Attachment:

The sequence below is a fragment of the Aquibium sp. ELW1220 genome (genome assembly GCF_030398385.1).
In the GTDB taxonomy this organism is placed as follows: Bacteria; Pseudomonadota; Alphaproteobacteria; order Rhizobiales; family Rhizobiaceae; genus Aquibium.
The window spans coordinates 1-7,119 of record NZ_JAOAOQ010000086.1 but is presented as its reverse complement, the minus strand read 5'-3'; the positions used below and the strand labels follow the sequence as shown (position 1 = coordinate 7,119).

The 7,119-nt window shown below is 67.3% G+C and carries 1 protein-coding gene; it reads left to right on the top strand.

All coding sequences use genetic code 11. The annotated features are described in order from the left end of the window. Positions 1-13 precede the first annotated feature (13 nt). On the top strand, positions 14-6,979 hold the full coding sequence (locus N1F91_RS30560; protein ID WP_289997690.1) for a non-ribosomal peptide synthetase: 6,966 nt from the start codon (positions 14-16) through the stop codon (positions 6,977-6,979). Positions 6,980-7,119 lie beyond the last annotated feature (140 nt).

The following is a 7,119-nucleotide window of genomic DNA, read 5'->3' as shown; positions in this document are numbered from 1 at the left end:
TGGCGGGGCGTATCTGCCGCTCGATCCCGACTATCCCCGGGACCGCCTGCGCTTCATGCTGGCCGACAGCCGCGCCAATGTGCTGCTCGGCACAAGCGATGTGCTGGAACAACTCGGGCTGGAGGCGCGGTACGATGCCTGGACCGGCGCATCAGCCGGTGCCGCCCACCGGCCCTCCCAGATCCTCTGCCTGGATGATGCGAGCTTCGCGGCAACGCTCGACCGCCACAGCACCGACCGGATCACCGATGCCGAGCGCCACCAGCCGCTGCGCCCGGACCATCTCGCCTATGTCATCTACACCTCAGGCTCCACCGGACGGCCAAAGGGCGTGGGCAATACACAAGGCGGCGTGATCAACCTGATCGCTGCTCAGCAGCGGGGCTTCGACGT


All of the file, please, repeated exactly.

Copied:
The sequence below is a fragment of the Aquibium sp. ELW1220 genome (genome assembly GCF_030398385.1).
In the GTDB taxonomy this organism is placed as follows: Bacteria; Pseudomonadota; Alphaproteobacteria; order Rhizobiales; family Rhizobiaceae; genus Aquibium.
The window spans coordinates 1-7,119 of record NZ_JAOAOQ010000086.1 but is presented as its reverse complement, the minus strand read 5'-3'; the positions used below and the strand labels follow the sequence as shown (position 1 = coordinate 7,119).

The 7,119-nt window shown below is 67.3% G+C and carries 1 protein-coding gene; it reads left to right on the top strand.

All coding sequences use genetic code 11. The annotated features are described in order from the left end of the window. Positions 1-13 precede the first annotated feature (13 nt). On the top strand, positions 14-6,979 hold the full coding sequence (locus N1F91_RS30560; protein ID WP_289997690.1) for a non-ribosomal peptide synthetase: 6,966 nt from the start codon (positions 14-16) through the stop codon (positions 6,977-6,979). Positions 6,980-7,119 lie beyond the last annotated feature (140 nt).

The following is a 7,119-nucleotide window of genomic DNA, read 5'->3' as shown; positions in this document are numbered from 1 at the left end:
TGGCGGGGCGTATCTGCCGCTCGATCCCGACTATCCCCGGGACCGCCTGCGCTTCATGCTGGCCGACAGCCGCGCCAATGTGCTGCTCGGCACAAGCGATGTGCTGGAACAACTCGGGCTGGAGGCGCGGTACGATGCCTGGACCGGCGCATCAGCCGGTGCCGCCCACCGGCCCTCCCAGATCCTCTGCCTGGATGATGCGAGCTTCGCGGCAACGCTCGACCGCCACAGCACCGACCGGATCACCGATGCCGAGCGCCACCAGCCGCTGCGCCCGGACCATCTCGCCTATGTCATCTACACCTCAGGCTCCACCGGACGGCCAAAGGGCGTGGGCAATACACAAGGCGGCGTGATCAACCTGATCGCTGCTCAGCAGCGGGGCTTCGACGT